For two and a half hours, teen-agers get to vent their spleens onstage before an audience of their peers, parents and anybody else curious enough to buy a ticket.
They wrote the play, they perform the play and, in effect, they are the play, which is called "Still Under Age."
"I've never been involved with anything like this," said Jeanne Averill, drama teacher at Lawrence High School and producer of "Still Under Age." "The average teen-ager has so much angst. This kind of work lets it out."
Under the direction of Laurie Vander Pol-Hosek, "Still Under Age" is actually the third production of a series of short sketches that student actors write and perform.
Vander Pol-Hosek produced the first "Under Age" in 1986 at the Lawrence Arts Center, the outgrowth of an improvisation class. In 1988, Averill produced "Under Age II" at the high school.
The current production opens Thursday.
FOR THIS version, Vander Pol-Hosek and company are adding new sketches and fleshing out old ones.
"There were some pieces from the original that just didn't work," Vander Pol-Hosek said. "With this show, we were able to bring it up to date."
Parents, teachers, love, suicide you name it, the students write it or act it. The sketches range from the flip and funny to the intensely serious, as in a sketch in which a boy and a girl talk of suicide.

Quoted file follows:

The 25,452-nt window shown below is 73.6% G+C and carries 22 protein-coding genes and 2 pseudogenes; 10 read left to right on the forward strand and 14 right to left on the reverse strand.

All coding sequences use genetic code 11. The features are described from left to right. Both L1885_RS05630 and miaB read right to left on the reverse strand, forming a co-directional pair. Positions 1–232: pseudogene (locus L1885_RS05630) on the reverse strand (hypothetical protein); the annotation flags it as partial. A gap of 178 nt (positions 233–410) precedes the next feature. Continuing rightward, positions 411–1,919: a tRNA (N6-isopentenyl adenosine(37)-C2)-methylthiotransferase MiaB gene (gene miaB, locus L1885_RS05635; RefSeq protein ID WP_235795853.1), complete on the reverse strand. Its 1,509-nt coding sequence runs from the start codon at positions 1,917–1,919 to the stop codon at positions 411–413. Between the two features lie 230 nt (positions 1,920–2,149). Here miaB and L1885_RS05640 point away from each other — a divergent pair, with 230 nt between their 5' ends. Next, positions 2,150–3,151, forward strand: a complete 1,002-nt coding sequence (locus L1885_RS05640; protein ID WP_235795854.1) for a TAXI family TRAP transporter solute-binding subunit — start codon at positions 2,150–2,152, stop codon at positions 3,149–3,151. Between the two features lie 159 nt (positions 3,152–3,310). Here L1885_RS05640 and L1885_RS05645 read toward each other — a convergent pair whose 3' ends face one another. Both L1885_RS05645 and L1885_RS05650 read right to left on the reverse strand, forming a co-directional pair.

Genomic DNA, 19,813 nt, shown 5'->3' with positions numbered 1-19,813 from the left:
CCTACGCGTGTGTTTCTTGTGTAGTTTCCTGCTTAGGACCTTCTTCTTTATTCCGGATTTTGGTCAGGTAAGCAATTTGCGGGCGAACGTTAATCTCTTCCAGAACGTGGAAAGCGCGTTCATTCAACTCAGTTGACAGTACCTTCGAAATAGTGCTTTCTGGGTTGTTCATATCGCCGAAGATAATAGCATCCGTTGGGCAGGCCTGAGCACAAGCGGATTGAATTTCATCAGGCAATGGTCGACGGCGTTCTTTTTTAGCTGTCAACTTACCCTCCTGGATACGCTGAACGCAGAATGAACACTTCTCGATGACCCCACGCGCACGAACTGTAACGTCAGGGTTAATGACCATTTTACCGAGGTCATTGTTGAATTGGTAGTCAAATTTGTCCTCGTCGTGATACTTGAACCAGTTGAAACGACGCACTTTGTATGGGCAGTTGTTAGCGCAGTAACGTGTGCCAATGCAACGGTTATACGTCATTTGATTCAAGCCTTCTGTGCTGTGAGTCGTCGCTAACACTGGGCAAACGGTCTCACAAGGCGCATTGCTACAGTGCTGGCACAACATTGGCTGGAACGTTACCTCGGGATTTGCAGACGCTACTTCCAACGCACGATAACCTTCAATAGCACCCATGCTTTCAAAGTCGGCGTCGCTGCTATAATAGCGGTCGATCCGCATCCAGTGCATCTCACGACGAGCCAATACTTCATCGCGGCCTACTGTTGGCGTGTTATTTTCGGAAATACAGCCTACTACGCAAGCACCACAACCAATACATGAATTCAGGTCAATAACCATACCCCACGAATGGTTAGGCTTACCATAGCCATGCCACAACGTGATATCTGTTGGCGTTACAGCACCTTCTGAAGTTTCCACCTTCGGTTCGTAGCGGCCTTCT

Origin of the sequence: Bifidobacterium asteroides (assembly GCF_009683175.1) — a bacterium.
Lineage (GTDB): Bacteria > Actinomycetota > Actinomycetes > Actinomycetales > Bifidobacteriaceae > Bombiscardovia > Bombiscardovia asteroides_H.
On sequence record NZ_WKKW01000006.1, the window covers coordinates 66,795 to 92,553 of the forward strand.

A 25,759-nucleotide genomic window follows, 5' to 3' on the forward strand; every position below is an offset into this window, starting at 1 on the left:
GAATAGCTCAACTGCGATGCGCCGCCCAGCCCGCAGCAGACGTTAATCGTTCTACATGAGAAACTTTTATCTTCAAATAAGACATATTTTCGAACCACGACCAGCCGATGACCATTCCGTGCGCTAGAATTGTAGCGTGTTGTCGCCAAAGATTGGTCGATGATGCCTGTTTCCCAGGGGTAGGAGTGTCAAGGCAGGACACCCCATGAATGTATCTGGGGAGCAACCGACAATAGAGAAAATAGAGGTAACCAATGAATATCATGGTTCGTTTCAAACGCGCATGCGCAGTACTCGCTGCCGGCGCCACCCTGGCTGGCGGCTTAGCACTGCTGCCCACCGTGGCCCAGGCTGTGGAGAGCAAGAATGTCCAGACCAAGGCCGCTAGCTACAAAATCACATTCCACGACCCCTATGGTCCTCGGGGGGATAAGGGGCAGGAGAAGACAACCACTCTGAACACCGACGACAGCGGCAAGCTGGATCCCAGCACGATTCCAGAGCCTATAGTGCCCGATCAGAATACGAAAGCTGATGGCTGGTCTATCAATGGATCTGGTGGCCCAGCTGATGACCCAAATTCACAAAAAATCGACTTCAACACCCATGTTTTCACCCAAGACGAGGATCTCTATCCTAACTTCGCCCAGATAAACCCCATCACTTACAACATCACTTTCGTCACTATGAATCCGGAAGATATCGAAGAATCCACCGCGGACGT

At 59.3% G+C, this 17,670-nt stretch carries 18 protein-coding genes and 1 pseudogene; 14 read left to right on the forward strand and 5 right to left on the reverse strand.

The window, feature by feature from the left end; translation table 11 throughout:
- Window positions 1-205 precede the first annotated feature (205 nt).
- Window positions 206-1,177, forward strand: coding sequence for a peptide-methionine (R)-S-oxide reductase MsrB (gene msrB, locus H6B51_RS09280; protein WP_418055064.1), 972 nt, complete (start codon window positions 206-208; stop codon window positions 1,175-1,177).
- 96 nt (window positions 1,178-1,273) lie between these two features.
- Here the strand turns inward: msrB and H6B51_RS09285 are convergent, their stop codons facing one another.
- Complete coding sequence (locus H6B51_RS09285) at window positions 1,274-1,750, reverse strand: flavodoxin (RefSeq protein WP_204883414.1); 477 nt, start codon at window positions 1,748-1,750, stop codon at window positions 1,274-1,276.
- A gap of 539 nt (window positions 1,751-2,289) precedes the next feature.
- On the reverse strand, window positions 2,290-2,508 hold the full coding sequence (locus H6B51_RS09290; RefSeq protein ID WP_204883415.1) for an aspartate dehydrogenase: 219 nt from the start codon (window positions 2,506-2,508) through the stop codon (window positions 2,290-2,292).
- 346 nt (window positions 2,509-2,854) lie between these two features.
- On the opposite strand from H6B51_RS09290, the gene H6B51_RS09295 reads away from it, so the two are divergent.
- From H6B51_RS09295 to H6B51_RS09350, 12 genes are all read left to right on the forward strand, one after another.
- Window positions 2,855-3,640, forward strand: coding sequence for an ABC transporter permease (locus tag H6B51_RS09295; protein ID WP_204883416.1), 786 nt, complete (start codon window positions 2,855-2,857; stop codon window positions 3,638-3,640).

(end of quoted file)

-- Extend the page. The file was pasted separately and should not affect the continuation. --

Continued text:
"It's so real because the actor and the actress play it so seriously," said Jason Ware, an LHS student and cast member. "It's so dramatic, so good."
THE STUDENTS go through a painful if educational rehearsal process. Writers and actors improvise sketches that they perform for the others. Sometimes after days of rehearsal, a sketch gets cut because it's too long or it doesn't work very well.
"(I handle them) delicately. Carefully," Vander Pol-Hosek said. "At the beginning, I'm very careful with them. I'll say something is interesting and ask for comments from the rest of the cast. Then as Jeanne and I get closer to the cast we can get a lot franker."
"You get mad when you work on something that long and it gets kicked out," said Betty Douglas, a student and member of the writing team.
But the process does allow the best to rise to the surface, and the sheer number of sketches more than 30 gives the audience a chance to see a whole range of viewpoints on student life.
"It's almost impossible to choose a favorite because there's so many," said cast member Megan Arnaud.
Vander Pol-Hosek, who directed the Lawrence Community Theatre production of "Quilters," said the idea came from other collections of student sketches now on the market.
"I'VE ALWAYS wanted to put together a volume, much like Peter Dee's `Voices from High School,'" she said. "I was influenced by that, but I didn't take the idea directly. I felt we could really go and do it better locally."
The first two productions drew teen-agers in droves; in 1988 Averill and Vander Pol-Hosek held the production over one week. After this production, the director wants to publish the work in much the same way as "Voices from High School," so other groups can perform it.
"Still Under Age" plays at 8 p.m. Thursday through Saturday at the Lawrence High School auditorium, 19th and La.